A leading member of Egypt’s Muslim Brotherhood said that Tehran’s acceptance of the proposal was a sign Egypt was beginning to regain some of the diplomatic and strategic clout it once held in the region. Last July, former Egyptian foreign minister Nabil Elaraby, who also heads the Arab League, delivered a conciliatory message to the Islamic Republic, saying “Iran is not an enemy.”


The visit could certainly mark a thaw between the two countries after years of enmity, especially since Egypt signed its 1979 peace treaty with Israel and Iran underwent its Islamic revolution. Under ousted president Hosni Mubarak, several attempts were by trade ministers and business leaders to bolster economic ties. But they stirred objections from the foreign ministry and intelligence circles.


Until now, contacts have been channeled through interest sections, a low-level form of diplomatic representation. In May last year, Egypt, which was ruled by an interim military council, expelled a junior Iranian diplomat on suspicion he tried to set up spy rings in Egypt and the Gulf countries.

Any normalization, however, would have to be based on careful calculations. For more than three decades under Mubarak, state-run media fed the public stories of Iranian plots to weaken the Egyptian state. As a result of media gimmicks fuelled by the CIA, majority Sunni Egypt has developed its own suspicions of Iran on both religious and political grounds. The country’s ultraconservative Salafis even consider Shiites heretics and enemies.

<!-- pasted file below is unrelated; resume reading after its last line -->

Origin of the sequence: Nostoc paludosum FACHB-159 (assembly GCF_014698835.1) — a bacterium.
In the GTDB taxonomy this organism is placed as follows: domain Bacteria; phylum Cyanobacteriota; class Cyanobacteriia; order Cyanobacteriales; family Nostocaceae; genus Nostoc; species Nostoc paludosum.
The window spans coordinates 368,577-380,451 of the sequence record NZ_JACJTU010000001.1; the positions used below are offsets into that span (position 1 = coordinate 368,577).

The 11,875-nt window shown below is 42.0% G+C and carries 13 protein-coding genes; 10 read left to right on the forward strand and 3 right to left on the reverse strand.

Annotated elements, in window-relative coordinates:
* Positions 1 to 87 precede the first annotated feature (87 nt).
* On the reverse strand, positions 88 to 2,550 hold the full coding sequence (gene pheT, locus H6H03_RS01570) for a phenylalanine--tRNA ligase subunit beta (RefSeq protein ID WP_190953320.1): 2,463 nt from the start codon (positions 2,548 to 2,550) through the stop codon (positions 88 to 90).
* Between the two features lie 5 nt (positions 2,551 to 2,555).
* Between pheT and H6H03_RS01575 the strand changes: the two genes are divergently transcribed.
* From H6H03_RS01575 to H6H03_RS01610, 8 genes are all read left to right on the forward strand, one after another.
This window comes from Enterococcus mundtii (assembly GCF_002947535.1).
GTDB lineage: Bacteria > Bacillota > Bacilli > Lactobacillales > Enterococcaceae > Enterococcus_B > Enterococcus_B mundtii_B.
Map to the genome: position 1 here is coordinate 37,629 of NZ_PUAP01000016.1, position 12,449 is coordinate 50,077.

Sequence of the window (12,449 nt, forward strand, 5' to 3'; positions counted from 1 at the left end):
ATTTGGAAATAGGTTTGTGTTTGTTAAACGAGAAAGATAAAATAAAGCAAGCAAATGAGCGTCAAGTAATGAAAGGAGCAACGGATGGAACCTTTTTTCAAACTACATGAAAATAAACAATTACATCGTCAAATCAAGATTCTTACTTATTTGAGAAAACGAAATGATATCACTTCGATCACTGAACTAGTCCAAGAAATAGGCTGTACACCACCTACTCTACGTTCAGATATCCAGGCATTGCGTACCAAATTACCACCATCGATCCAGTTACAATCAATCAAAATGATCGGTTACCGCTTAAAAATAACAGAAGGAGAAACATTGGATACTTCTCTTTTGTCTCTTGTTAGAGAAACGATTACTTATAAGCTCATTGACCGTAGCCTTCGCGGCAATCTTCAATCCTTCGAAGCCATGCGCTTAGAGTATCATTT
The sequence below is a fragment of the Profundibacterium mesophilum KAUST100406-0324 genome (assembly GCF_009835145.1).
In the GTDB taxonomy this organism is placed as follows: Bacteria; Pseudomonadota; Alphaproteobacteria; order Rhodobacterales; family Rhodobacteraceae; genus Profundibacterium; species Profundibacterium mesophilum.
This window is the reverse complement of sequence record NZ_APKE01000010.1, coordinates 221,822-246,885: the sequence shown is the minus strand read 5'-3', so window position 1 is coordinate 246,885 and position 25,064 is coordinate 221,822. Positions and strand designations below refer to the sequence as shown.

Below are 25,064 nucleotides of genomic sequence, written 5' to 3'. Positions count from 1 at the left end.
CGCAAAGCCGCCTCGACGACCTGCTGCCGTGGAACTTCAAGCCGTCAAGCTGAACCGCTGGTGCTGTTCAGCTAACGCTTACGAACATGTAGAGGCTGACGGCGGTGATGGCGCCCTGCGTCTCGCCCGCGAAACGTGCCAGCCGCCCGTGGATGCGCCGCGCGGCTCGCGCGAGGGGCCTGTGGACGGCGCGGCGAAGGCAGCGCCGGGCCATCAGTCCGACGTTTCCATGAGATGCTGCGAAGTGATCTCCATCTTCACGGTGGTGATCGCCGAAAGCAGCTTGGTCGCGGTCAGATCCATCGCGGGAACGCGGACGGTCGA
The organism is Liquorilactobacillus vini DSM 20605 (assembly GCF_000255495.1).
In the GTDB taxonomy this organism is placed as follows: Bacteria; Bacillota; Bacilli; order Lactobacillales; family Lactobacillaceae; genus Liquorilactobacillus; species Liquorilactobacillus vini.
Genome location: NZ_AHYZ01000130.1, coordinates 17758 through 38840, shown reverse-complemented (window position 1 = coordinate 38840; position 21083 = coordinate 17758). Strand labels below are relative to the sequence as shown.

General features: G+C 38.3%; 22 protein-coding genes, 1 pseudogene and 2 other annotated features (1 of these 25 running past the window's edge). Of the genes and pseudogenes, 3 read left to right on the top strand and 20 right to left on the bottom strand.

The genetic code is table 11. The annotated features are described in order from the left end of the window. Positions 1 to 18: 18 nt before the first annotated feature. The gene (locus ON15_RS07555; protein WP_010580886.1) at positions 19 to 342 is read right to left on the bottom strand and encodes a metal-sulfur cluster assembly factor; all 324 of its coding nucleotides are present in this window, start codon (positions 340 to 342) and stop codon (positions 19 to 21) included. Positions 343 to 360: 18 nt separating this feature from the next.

However, most Egyptians sympathize with Iran‘s Islamic revolution and consider Tehran’s defiance of the I dictatorial US power a model to follow, while others seek a foreign policy at the very least more independent of Washington.



An Observation



President Morsi’s scheduled visit shows that Egypt’s foreign policy is active again in the region. A new understanding with Iran would be a big shake-up for the region, which has been sharply split between Tehran’s camp – which includes Syria and Islamic militias Hezbollah in Lebanon and Hamas in Gaza, and a U.S.-backed group led by Saudi Arabia and rich Gulf nations.


This is indeed a way to tell Gulf countries that Egypt is not going to simply abide by their wishes and accept an inferior position.


Although it can be argued that Morsi will be honoring an obligation because Egypt is handing-off the rotating presidency of the group to Iran at the August 30th meeting, most agree that the trip to Tehran signals a new direction for Egypt.  This really signals the first response to a popular demand and a way to increase the margin of maneuver for Egyptian foreign policy in the region.


Importantly, Morsy’s trip to a meeting of Non-Aligned Nations later this month reinforces the belief that the new Egyptian regime is signaling a turn-away from the West and the Arab nations that eschew Iran, of which it had been part under Mubarak.


In order to pursue a joint policy by all Arabs in Mideast, Morsi chose Saudi king for an Islamic unity dialogue, and he visited Saudi Arabia twice, once just after he won the presidency, and a second time during the Islamic summit. In an attempt to assuage fears of the Arab uprisings by oil monarchs, he vowed that Egypt does not want to “export its revolution”.


It’s, however, too early to assess the implications of the visit to what extent the Arab world’s most populous country may normalize relations with Tehran, but analysts believe it will bring Egypt back to the regional political stage. But observers are already scrutinizing the meaning of newly-elected Egyptian President Mohamed Morsi’s decision to visit Tehran, the first visit by an Egyptian head-of-state in decades. Only imaginative, aware minds can create the positive thinking itself for Islam and unity.